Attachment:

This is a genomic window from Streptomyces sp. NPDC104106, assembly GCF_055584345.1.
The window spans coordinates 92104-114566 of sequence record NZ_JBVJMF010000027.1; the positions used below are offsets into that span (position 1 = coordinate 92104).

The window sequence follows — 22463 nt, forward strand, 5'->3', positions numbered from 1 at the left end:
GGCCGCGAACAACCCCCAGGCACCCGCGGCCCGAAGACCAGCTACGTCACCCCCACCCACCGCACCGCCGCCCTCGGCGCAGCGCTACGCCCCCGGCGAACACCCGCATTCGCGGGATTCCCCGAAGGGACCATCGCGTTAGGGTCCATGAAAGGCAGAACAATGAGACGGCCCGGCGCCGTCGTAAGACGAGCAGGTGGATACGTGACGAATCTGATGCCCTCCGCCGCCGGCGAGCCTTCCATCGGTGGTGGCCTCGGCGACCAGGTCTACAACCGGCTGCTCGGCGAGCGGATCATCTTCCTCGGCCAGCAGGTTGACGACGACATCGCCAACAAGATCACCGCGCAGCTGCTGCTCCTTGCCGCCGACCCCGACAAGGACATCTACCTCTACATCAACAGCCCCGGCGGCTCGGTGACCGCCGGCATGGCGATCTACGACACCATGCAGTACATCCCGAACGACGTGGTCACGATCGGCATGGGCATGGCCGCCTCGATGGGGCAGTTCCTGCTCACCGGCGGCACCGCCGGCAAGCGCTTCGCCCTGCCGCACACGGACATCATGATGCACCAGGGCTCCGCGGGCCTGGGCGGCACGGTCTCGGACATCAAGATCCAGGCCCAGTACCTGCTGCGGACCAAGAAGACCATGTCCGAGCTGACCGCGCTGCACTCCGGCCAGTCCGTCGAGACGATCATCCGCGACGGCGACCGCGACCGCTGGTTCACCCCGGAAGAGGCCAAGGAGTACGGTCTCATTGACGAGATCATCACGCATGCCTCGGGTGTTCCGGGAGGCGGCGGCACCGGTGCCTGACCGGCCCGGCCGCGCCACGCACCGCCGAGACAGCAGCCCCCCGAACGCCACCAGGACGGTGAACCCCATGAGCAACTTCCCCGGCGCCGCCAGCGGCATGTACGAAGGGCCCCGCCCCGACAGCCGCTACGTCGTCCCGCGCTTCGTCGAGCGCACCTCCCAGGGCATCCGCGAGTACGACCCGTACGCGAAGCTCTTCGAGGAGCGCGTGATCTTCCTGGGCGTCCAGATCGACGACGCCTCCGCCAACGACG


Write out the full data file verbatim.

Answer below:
This is a genomic window from Streptomyces sp. NPDC104106, assembly GCF_055584345.1.
The window spans coordinates 92104-114566 of sequence record NZ_JBVJMF010000027.1; the positions used below are offsets into that span (position 1 = coordinate 92104).

The window sequence follows — 22463 nt, forward strand, 5'->3', positions numbered from 1 at the left end:
GGCCGCGAACAACCCCCAGGCACCCGCGGCCCGAAGACCAGCTACGTCACCCCCACCCACCGCACCGCCGCCCTCGGCGCAGCGCTACGCCCCCGGCGAACACCCGCATTCGCGGGATTCCCCGAAGGGACCATCGCGTTAGGGTCCATGAAAGGCAGAACAATGAGACGGCCCGGCGCCGTCGTAAGACGAGCAGGTGGATACGTGACGAATCTGATGCCCTCCGCCGCCGGCGAGCCTTCCATCGGTGGTGGCCTCGGCGACCAGGTCTACAACCGGCTGCTCGGCGAGCGGATCATCTTCCTCGGCCAGCAGGTTGACGACGACATCGCCAACAAGATCACCGCGCAGCTGCTGCTCCTTGCCGCCGACCCCGACAAGGACATCTACCTCTACATCAACAGCCCCGGCGGCTCGGTGACCGCCGGCATGGCGATCTACGACACCATGCAGTACATCCCGAACGACGTGGTCACGATCGGCATGGGCATGGCCGCCTCGATGGGGCAGTTCCTGCTCACCGGCGGCACCGCCGGCAAGCGCTTCGCCCTGCCGCACACGGACATCATGATGCACCAGGGCTCCGCGGGCCTGGGCGGCACGGTCTCGGACATCAAGATCCAGGCCCAGTACCTGCTGCGGACCAAGAAGACCATGTCCGAGCTGACCGCGCTGCACTCCGGCCAGTCCGTCGAGACGATCATCCGCGACGGCGACCGCGACCGCTGGTTCACCCCGGAAGAGGCCAAGGAGTACGGTCTCATTGACGAGATCATCACGCATGCCTCGGGTGTTCCGGGAGGCGGCGGCACCGGTGCCTGACCGGCCCGGCCGCGCCACGCACCGCCGAGACAGCAGCCCCCCGAACGCCACCAGGACGGTGAACCCCATGAGCAACTTCCCCGGCGCCGCCAGCGGCATGTACGAAGGGCCCCGCCCCGACAGCCGCTACGTCGTCCCGCGCTTCGTCGAGCGCACCTCCCAGGGCATCCGCGAGTACGACCCGTACGCGAAGCTCTTCGAGGAGCGCGTGATCTTCCTGGGCGTCCAGATCGACGACGCCTCCGCCAACGACG